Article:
Another interesting fight is the return of Paul “The Headhunter” Buentello. The knockout specialist fighting out of the American Kickboxing Academy faces the tallest heavyweight in the division, Stefan Struve, himself a talented kickboxer. There is no way that bout will last the distance.
But the matchup that has the greatest potential to steal the show is Kenny Florian versus Clay Guida.
Since coming up short in the middleweight finale of the inaugural season of The Ultimate Fighter, Florian has found his niche in the lightweight division. Since dropping to the land of the little fellas, the former collegiate soccer player has been close to perfect, winning all of his non-title challenges. His only slip ups, of course, have come in his two quests to become the 155-lb champ.
On the feet, Ken-Flo is not going to be mistaken for Anderson Silva or Vitor Belfort in terms of knockout power any time soon. He instead is a guy who strikes with precision and technique. Mixed martial arts is chess to him, and he is constantly thinking multiple moves ahead, rather than just reacting to the action as it unfolds. That is what allows him to outclass guys who appear to be better athletes, if not better fighters, on paper.
In his early days of UFC competition, Ken-Flo’s most dangerous standup weapons were his elbows. His style of throwing elbows leads to fight-ending cuts in the blink of an eye; just ask Chris Leben or Alex Karalexis. But elbows haven’t been a significant part of his arsenal in several years and that’s due to the fact that he simply has more weapons to choose from these days.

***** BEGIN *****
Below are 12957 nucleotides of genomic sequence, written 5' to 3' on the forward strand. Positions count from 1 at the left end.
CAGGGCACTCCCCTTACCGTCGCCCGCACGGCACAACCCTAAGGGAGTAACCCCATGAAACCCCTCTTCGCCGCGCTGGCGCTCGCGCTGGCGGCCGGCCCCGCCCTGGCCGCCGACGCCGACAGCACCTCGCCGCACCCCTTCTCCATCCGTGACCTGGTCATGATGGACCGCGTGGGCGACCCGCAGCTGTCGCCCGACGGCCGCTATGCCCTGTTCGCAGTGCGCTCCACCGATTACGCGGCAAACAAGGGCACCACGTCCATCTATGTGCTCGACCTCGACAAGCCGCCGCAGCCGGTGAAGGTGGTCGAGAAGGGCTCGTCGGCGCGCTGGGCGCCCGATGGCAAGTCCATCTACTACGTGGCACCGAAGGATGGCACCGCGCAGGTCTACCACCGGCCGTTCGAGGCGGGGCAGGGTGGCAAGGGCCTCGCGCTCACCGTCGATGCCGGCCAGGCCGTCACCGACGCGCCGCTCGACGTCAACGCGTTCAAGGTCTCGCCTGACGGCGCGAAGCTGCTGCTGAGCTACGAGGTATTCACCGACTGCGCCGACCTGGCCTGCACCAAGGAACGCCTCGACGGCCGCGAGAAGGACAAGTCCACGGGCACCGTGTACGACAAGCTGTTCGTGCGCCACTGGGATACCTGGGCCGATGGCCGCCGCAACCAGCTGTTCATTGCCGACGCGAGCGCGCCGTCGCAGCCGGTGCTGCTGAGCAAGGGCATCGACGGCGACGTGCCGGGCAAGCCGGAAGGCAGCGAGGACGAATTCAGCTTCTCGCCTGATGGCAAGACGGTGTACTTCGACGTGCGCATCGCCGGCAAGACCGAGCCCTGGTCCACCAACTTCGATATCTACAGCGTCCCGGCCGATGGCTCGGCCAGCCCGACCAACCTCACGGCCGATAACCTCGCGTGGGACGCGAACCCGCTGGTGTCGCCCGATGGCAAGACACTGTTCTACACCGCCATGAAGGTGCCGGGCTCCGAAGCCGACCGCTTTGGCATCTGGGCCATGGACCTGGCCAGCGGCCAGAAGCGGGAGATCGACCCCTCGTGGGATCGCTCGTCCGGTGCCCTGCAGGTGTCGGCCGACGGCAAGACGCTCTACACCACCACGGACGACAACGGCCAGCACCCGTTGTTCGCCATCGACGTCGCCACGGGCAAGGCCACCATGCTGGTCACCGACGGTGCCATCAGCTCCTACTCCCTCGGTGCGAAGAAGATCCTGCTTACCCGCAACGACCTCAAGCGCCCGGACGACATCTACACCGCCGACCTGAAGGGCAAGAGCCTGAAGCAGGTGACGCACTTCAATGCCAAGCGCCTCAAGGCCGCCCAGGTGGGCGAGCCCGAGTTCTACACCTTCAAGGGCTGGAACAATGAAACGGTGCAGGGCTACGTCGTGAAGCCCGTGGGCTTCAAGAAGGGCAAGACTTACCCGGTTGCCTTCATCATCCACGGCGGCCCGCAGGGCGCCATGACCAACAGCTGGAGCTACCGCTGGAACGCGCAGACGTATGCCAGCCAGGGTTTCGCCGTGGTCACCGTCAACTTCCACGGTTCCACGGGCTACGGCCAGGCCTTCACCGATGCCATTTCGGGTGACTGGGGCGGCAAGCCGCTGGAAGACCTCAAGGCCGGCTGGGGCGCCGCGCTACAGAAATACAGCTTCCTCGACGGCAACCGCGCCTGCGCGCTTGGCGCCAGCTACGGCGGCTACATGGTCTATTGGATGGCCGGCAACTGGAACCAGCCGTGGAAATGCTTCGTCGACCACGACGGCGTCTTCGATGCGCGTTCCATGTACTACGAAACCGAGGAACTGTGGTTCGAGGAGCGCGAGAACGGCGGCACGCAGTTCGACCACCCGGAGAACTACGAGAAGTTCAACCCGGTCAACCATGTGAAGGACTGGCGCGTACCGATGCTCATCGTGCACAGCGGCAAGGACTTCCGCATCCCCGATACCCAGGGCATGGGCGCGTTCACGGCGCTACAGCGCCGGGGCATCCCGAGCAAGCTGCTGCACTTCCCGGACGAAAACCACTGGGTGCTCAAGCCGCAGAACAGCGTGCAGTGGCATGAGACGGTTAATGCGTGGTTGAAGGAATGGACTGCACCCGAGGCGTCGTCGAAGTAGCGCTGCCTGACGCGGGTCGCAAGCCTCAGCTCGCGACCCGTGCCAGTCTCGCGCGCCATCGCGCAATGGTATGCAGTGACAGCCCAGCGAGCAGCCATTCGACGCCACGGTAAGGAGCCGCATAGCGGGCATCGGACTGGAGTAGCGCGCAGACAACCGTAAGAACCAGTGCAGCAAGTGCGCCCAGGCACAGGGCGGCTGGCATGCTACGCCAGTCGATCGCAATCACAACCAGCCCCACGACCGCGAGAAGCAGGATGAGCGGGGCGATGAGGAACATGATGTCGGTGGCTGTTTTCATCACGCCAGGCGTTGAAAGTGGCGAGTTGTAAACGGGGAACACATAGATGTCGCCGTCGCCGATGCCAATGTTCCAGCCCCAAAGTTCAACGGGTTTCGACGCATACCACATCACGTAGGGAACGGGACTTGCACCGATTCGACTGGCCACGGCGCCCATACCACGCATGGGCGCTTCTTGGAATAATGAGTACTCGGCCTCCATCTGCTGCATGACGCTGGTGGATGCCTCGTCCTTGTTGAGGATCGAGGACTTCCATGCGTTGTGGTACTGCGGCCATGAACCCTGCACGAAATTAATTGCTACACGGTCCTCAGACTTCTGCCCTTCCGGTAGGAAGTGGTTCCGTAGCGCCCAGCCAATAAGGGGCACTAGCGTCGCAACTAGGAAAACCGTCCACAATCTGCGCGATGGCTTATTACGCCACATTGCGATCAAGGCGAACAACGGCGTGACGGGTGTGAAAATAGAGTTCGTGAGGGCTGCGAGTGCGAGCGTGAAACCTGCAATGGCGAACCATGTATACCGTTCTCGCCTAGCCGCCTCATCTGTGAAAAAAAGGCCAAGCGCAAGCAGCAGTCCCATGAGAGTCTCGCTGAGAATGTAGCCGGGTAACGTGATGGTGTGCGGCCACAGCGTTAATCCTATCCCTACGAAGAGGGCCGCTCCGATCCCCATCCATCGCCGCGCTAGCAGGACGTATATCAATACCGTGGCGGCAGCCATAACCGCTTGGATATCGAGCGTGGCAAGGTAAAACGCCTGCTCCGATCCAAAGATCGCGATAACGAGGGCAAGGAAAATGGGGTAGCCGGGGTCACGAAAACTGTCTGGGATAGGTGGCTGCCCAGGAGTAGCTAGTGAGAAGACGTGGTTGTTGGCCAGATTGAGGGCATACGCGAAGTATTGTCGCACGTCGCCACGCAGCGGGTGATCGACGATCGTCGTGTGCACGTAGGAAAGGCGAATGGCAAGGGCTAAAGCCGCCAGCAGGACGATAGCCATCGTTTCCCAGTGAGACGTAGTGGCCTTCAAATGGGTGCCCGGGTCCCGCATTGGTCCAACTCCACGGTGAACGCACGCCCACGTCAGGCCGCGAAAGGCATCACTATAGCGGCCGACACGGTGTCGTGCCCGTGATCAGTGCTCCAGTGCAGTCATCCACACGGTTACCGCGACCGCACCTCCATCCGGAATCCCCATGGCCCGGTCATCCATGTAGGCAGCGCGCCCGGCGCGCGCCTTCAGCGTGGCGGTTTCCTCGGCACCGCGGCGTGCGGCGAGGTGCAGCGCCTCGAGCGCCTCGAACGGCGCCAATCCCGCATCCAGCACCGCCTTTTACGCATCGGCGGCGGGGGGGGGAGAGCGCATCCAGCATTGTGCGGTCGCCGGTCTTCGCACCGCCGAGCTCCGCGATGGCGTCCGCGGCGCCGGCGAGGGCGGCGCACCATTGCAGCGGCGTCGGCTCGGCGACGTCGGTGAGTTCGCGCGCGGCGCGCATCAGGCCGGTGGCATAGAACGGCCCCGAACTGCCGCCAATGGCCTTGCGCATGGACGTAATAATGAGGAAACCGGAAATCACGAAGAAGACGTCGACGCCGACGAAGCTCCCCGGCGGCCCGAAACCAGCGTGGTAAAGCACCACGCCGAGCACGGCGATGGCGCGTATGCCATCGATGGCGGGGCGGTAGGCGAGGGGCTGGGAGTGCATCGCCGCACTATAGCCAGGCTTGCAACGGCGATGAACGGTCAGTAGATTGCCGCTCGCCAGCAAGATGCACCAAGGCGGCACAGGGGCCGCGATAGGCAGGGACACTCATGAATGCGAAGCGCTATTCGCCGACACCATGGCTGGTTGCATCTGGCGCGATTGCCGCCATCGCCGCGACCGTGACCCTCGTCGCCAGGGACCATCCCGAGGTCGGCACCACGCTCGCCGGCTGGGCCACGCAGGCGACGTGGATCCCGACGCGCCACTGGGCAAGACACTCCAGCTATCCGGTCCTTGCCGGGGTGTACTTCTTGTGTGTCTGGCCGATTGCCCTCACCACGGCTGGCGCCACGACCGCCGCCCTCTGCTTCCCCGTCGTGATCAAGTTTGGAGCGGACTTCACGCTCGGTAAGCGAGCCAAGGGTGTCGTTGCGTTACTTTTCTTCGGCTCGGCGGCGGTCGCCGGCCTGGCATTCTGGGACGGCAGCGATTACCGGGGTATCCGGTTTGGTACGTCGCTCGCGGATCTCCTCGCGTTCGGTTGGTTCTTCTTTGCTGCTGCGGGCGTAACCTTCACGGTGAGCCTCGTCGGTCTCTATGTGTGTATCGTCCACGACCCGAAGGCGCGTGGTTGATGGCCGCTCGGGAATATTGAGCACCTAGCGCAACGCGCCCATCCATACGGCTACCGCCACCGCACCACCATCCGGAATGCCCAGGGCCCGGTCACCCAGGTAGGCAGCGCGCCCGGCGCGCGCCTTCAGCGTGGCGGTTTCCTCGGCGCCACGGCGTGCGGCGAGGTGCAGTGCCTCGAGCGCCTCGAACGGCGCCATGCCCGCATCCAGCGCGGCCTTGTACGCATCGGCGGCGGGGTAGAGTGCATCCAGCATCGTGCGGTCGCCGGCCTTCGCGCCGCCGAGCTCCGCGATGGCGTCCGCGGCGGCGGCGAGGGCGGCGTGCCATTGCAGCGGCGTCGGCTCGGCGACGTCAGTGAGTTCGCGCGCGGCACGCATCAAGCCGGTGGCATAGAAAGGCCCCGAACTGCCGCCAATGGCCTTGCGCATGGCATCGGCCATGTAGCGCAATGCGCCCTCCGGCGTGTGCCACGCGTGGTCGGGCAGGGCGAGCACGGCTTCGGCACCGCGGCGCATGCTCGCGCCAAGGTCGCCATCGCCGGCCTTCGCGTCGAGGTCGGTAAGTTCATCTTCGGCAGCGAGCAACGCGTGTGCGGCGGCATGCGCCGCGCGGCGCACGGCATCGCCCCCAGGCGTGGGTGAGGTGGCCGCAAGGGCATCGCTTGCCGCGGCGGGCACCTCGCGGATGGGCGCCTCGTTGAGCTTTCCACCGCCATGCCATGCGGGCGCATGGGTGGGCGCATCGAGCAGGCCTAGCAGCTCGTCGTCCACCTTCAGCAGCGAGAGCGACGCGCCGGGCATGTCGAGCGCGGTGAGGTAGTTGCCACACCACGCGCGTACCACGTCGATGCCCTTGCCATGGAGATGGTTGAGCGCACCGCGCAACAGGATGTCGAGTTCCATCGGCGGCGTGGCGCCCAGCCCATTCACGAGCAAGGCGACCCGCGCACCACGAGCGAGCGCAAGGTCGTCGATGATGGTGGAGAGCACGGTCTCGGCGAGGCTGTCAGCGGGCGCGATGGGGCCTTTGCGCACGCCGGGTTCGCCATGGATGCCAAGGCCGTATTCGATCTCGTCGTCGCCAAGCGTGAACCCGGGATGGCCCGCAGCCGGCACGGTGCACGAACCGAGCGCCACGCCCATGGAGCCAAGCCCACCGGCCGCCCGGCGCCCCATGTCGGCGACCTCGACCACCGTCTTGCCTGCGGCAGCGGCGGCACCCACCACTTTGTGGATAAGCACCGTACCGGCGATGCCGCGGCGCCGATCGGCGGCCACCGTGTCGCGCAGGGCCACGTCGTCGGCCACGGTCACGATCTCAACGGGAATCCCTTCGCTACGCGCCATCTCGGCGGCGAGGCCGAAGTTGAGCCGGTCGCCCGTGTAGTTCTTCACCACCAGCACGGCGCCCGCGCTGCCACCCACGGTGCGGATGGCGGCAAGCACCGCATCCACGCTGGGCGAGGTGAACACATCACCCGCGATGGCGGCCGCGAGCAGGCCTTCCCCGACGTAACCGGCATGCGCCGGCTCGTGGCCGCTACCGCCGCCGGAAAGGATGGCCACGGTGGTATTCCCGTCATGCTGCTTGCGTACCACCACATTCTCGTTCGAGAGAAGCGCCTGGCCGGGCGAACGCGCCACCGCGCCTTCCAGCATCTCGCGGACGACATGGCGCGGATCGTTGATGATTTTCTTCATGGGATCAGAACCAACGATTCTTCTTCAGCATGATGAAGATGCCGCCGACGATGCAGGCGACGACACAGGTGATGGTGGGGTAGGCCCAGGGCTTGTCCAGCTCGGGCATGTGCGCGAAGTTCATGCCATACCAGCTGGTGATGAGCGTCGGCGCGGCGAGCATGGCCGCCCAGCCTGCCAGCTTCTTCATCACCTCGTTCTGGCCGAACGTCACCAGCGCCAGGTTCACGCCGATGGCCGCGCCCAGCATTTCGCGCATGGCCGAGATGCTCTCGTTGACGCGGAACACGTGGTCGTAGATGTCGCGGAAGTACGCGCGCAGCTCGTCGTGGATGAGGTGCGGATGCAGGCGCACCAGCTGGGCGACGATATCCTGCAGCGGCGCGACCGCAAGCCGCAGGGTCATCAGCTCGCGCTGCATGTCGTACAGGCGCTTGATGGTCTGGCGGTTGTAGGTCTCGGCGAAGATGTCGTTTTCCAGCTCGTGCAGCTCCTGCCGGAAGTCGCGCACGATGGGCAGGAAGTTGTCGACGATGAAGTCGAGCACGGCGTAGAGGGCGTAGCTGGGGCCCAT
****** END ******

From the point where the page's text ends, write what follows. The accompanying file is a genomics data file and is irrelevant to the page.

Nonetheless, I wouldn’t be surprised to see Florian attack Guida with a renewed focus on his elbows because that is a very effective way to fight someone who insists on making the action a brawl in a phone booth.
On the ground, Ken-Flo is a skilled submission artist, a black belt in Brazilian Jiu Jitsu who is constantly improving his ground skills under the watchful eye of his brother and head trainer, Keith Florian. Those skills could prove to be handy against a brutish wrestler like Guida, though Ken-Flo knows that Guida’s best chance at winning is to secure the top position and grind out a decision, so he should try to avoid spending unnecessary time on the ground at all costs. That means really focusing on defending the takedown and, if Guida is successful getting the action to the ground, quickly scrambling back to his feet rather than looking for submissions.
Guida isn’t on the UFC’s top contender list yet, but he might just be the division’s reigning upset champion, scoring more improbable wins and disputed losses than anyone else over the last few years—Nate Diaz, Mac Danzig, Tyson Griffin and Sanchez. If the judges go the other way in the Sanchez fight, we could very well be breaking down Guida versus Penn right now.